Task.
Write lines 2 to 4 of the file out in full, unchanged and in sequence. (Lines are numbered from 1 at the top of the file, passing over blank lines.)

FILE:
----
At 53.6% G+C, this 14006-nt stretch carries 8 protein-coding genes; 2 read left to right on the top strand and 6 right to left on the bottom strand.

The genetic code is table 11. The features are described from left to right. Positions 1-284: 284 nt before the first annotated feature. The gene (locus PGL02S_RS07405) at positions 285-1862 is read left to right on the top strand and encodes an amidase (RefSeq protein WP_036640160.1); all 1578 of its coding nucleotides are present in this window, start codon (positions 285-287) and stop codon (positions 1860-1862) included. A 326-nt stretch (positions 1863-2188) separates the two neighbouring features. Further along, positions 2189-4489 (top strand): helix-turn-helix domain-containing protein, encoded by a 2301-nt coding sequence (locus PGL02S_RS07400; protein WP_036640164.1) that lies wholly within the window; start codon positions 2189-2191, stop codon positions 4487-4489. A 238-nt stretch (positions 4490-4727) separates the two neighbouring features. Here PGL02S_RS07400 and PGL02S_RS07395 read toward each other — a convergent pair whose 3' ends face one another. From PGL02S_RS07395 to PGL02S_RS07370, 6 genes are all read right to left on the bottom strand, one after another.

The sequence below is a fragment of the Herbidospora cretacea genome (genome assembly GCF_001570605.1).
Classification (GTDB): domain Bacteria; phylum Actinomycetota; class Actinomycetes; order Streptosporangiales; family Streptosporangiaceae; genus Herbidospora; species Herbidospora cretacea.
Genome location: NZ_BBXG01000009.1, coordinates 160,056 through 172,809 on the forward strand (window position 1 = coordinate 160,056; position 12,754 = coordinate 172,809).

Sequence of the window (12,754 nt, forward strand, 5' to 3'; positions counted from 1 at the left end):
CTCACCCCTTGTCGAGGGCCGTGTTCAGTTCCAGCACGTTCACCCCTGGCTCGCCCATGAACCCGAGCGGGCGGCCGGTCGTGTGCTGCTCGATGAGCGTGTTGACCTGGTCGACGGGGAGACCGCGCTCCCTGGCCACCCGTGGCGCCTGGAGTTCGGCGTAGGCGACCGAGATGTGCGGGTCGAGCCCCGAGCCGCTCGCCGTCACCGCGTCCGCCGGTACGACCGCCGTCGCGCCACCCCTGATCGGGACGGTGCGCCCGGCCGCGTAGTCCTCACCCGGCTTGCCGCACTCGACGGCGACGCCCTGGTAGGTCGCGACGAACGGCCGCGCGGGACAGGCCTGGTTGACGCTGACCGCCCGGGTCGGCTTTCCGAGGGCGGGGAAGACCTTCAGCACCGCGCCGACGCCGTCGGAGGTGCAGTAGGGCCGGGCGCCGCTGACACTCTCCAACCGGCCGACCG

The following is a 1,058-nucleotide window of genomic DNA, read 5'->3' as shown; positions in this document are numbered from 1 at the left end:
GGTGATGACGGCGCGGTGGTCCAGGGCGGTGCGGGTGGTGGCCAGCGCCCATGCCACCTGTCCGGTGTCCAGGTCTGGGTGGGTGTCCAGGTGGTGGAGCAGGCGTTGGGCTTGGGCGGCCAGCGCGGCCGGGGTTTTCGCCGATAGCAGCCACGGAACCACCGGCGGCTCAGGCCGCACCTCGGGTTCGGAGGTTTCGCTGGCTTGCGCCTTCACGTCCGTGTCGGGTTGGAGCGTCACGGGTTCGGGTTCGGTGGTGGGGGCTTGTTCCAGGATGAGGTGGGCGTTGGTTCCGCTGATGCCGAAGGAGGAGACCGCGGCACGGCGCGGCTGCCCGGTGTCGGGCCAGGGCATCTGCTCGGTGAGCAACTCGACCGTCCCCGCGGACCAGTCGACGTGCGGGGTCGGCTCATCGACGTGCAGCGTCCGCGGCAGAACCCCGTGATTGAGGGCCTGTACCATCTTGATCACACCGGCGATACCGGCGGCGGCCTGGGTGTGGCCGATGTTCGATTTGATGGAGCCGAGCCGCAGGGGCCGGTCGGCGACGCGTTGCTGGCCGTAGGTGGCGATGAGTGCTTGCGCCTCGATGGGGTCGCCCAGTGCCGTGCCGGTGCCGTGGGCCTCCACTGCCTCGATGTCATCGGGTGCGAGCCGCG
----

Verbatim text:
The genetic code is table 11. The features are described from left to right. Positions 1-284: 284 nt before the first annotated feature. The gene (locus PGL02S_RS07405) at positions 285-1862 is read left to right on the top strand and encodes an amidase (RefSeq protein WP_036640160.1); all 1578 of its coding nucleotides are present in this window, start codon (positions 285-287) and stop codon (positions 1860-1862) included. A 326-nt stretch (positions 1863-2188) separates the two neighbouring features. Further along, positions 2189-4489 (top strand): helix-turn-helix domain-containing protein, encoded by a 2301-nt coding sequence (locus PGL02S_RS07400; protein WP_036640164.1) that lies wholly within the window; start codon positions 2189-2191, stop codon positions 4487-4489. A 238-nt stretch (positions 4490-4727) separates the two neighbouring features. Here PGL02S_RS07400 and PGL02S_RS07395 read toward each other — a convergent pair whose 3' ends face one another. From PGL02S_RS07395 to PGL02S_RS07370, 6 genes are all read right to left on the bottom strand, one after another.

The sequence below is a fragment of the Herbidospora cretacea genome (genome assembly GCF_001570605.1).
Classification (GTDB): domain Bacteria; phylum Actinomycetota; class Actinomycetes; order Streptosporangiales; family Streptosporangiaceae; genus Herbidospora; species Herbidospora cretacea.